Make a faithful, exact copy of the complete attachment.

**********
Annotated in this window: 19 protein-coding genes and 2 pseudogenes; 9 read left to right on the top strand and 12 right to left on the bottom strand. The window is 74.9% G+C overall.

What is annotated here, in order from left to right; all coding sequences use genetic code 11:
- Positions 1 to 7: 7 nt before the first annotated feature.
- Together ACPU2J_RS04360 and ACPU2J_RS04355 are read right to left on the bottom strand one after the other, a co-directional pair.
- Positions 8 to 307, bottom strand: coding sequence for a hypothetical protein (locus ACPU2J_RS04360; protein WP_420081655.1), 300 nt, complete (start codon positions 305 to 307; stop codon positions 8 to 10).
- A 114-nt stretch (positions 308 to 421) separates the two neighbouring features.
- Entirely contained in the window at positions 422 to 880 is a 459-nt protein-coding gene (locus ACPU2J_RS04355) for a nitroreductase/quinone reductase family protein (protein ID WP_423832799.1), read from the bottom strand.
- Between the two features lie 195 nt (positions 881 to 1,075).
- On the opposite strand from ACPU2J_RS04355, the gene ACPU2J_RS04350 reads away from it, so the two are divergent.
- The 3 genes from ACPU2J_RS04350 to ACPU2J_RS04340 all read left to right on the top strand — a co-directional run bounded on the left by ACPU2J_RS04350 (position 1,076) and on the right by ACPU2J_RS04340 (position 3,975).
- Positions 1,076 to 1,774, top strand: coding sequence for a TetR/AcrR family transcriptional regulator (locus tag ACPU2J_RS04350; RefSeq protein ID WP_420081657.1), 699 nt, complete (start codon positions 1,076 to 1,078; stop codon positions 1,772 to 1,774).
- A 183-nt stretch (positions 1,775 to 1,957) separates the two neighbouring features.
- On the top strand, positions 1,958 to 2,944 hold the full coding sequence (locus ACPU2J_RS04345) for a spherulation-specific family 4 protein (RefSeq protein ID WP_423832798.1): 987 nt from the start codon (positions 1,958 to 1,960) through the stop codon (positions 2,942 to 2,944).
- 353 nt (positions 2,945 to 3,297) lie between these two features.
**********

Annotated in this window: 19 protein-coding genes and 2 pseudogenes; 9 read left to right on the top strand and 12 right to left on the bottom strand. The window is 74.9% G+C overall.

What is annotated here, in order from left to right; all coding sequences use genetic code 11:
- Positions 1 to 7: 7 nt before the first annotated feature.
- Together ACPU2J_RS04360 and ACPU2J_RS04355 are read right to left on the bottom strand one after the other, a co-directional pair.
- Positions 8 to 307, bottom strand: coding sequence for a hypothetical protein (locus ACPU2J_RS04360; protein WP_420081655.1), 300 nt, complete (start codon positions 305 to 307; stop codon positions 8 to 10).
- A 114-nt stretch (positions 308 to 421) separates the two neighbouring features.
- Entirely contained in the window at positions 422 to 880 is a 459-nt protein-coding gene (locus ACPU2J_RS04355) for a nitroreductase/quinone reductase family protein (protein ID WP_423832799.1), read from the bottom strand.
- Between the two features lie 195 nt (positions 881 to 1,075).
- On the opposite strand from ACPU2J_RS04355, the gene ACPU2J_RS04350 reads away from it, so the two are divergent.
- The 3 genes from ACPU2J_RS04350 to ACPU2J_RS04340 all read left to right on the top strand — a co-directional run bounded on the left by ACPU2J_RS04350 (position 1,076) and on the right by ACPU2J_RS04340 (position 3,975).
- Positions 1,076 to 1,774, top strand: coding sequence for a TetR/AcrR family transcriptional regulator (locus tag ACPU2J_RS04350; RefSeq protein ID WP_420081657.1), 699 nt, complete (start codon positions 1,076 to 1,078; stop codon positions 1,772 to 1,774).
- A 183-nt stretch (positions 1,775 to 1,957) separates the two neighbouring features.
- On the top strand, positions 1,958 to 2,944 hold the full coding sequence (locus ACPU2J_RS04345) for a spherulation-specific family 4 protein (RefSeq protein ID WP_423832798.1): 987 nt from the start codon (positions 1,958 to 1,960) through the stop codon (positions 2,942 to 2,944).
- 353 nt (positions 2,945 to 3,297) lie between these two features.